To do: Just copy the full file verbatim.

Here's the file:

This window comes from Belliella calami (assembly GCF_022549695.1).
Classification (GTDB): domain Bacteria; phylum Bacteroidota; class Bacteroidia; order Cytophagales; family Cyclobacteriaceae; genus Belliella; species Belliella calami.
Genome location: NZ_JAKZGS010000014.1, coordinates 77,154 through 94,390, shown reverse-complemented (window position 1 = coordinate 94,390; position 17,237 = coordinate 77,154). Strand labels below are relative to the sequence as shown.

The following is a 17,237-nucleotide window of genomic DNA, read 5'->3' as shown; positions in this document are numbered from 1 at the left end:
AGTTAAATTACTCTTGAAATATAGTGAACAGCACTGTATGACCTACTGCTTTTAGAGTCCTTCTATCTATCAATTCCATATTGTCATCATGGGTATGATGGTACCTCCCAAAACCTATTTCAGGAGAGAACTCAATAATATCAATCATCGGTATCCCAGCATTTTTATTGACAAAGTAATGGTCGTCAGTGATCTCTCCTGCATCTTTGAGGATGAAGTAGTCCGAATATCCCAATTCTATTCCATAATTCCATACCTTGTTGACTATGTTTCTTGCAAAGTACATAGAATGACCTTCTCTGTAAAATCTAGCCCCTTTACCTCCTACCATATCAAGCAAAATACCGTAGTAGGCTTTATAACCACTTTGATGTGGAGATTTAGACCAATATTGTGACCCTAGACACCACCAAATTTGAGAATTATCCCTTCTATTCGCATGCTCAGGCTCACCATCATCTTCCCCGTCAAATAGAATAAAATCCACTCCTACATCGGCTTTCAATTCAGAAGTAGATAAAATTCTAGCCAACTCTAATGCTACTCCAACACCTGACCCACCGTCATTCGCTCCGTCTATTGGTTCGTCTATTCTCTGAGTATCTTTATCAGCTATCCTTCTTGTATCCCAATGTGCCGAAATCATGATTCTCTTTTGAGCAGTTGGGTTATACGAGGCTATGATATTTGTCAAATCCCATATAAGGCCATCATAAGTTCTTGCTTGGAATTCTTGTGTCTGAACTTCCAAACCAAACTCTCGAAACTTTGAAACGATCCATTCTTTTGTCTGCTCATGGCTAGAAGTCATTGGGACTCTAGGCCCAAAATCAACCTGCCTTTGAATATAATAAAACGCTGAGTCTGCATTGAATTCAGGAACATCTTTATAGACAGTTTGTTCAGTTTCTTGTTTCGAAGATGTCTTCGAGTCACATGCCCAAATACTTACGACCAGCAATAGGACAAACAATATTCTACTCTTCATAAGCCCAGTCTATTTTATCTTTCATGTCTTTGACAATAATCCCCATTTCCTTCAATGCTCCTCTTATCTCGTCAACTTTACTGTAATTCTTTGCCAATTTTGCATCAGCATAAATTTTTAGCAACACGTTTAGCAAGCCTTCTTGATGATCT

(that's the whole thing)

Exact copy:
This window comes from Belliella calami (assembly GCF_022549695.1).
Classification (GTDB): domain Bacteria; phylum Bacteroidota; class Bacteroidia; order Cytophagales; family Cyclobacteriaceae; genus Belliella; species Belliella calami.
Genome location: NZ_JAKZGS010000014.1, coordinates 77,154 through 94,390, shown reverse-complemented (window position 1 = coordinate 94,390; position 17,237 = coordinate 77,154). Strand labels below are relative to the sequence as shown.

The following is a 17,237-nucleotide window of genomic DNA, read 5'->3' as shown; positions in this document are numbered from 1 at the left end:
AGTTAAATTACTCTTGAAATATAGTGAACAGCACTGTATGACCTACTGCTTTTAGAGTCCTTCTATCTATCAATTCCATATTGTCATCATGGGTATGATGGTACCTCCCAAAACCTATTTCAGGAGAGAACTCAATAATATCAATCATCGGTATCCCAGCATTTTTATTGACAAAGTAATGGTCGTCAGTGATCTCTCCTGCATCTTTGAGGATGAAGTAGTCCGAATATCCCAATTCTATTCCATAATTCCATACCTTGTTGACTATGTTTCTTGCAAAGTACATAGAATGACCTTCTCTGTAAAATCTAGCCCCTTTACCTCCTACCATATCAAGCAAAATACCGTAGTAGGCTTTATAACCACTTTGATGTGGAGATTTAGACCAATATTGTGACCCTAGACACCACCAAATTTGAGAATTATCCCTTCTATTCGCATGCTCAGGCTCACCATCATCTTCCCCGTCAAATAGAATAAAATCCACTCCTACATCGGCTTTCAATTCAGAAGTAGATAAAATTCTAGCCAACTCTAATGCTACTCCAACACCTGACCCACCGTCATTCGCTCCGTCTATTGGTTCGTCTATTCTCTGAGTATCTTTATCAGCTATCCTTCTTGTATCCCAATGTGCCGAAATCATGATTCTCTTTTGAGCAGTTGGGTTATACGAGGCTATGATATTTGTCAAATCCCATATAAGGCCATCATAAGTTCTTGCTTGGAATTCTTGTGTCTGAACTTCCAAACCAAACTCTCGAAACTTTGAAACGATCCATTCTTTTGTCTGCTCATGGCTAGAAGTCATTGGGACTCTAGGCCCAAAATCAACCTGCCTTTGAATATAATAAAACGCTGAGTCTGCATTGAATTCAGGAACATCTTTATAGACAGTTTGTTCAGTTTCTTGTTTCGAAGATGTCTTCGAGTCACATGCCCAAATACTTACGACCAGCAATAGGACAAACAATATTCTACTCTTCATAAGCCCAGTCTATTTTATCTTTCATGTCTTTGACAATAATCCCCATTTCCTTCAATGCTCCTCTTATCTCGTCAACTTTACTGTAATTCTTTGCCAATTTTGCATCAGCATAAATTTTTAGCAACACGTTTAGCAAGCCTTCTTGATGATCT